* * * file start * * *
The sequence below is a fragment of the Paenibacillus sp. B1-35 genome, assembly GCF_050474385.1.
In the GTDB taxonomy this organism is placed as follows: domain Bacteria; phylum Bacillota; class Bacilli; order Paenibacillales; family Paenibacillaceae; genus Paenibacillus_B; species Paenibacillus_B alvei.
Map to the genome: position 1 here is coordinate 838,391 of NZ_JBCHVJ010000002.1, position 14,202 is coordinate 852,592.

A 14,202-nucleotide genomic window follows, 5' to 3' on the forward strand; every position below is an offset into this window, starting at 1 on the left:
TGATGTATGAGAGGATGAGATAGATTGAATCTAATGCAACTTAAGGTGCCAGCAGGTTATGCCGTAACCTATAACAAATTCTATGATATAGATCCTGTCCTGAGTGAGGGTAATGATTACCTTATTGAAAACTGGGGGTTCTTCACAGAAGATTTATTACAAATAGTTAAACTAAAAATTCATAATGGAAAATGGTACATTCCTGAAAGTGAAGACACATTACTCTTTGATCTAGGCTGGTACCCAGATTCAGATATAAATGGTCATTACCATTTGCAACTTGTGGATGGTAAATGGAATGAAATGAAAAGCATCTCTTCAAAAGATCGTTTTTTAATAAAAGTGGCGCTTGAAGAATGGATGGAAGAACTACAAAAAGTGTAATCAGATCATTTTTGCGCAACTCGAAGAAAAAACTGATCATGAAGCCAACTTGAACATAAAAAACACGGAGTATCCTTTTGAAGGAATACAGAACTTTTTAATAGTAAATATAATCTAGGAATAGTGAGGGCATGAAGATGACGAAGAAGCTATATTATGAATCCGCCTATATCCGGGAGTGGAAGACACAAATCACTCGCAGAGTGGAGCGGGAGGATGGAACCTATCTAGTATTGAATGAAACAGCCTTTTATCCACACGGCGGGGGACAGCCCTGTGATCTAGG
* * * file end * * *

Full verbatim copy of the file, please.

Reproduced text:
The sequence below is a fragment of the Paenibacillus sp. B1-35 genome, assembly GCF_050474385.1.
In the GTDB taxonomy this organism is placed as follows: domain Bacteria; phylum Bacillota; class Bacilli; order Paenibacillales; family Paenibacillaceae; genus Paenibacillus_B; species Paenibacillus_B alvei.
Map to the genome: position 1 here is coordinate 838,391 of NZ_JBCHVJ010000002.1, position 14,202 is coordinate 852,592.

A 14,202-nucleotide genomic window follows, 5' to 3' on the forward strand; every position below is an offset into this window, starting at 1 on the left:
TGATGTATGAGAGGATGAGATAGATTGAATCTAATGCAACTTAAGGTGCCAGCAGGTTATGCCGTAACCTATAACAAATTCTATGATATAGATCCTGTCCTGAGTGAGGGTAATGATTACCTTATTGAAAACTGGGGGTTCTTCACAGAAGATTTATTACAAATAGTTAAACTAAAAATTCATAATGGAAAATGGTACATTCCTGAAAGTGAAGACACATTACTCTTTGATCTAGGCTGGTACCCAGATTCAGATATAAATGGTCATTACCATTTGCAACTTGTGGATGGTAAATGGAATGAAATGAAAAGCATCTCTTCAAAAGATCGTTTTTTAATAAAAGTGGCGCTTGAAGAATGGATGGAAGAACTACAAAAAGTGTAATCAGATCATTTTTGCGCAACTCGAAGAAAAAACTGATCATGAAGCCAACTTGAACATAAAAAACACGGAGTATCCTTTTGAAGGAATACAGAACTTTTTAATAGTAAATATAATCTAGGAATAGTGAGGGCATGAAGATGACGAAGAAGCTATATTATGAATCCGCCTATATCCGGGAGTGGAAGACACAAATCACTCGCAGAGTGGAGCGGGAGGATGGAACCTATCTAGTATTGAATGAAACAGCCTTTTATCCACACGGCGGGGGACAGCCCTGTGATCTAGG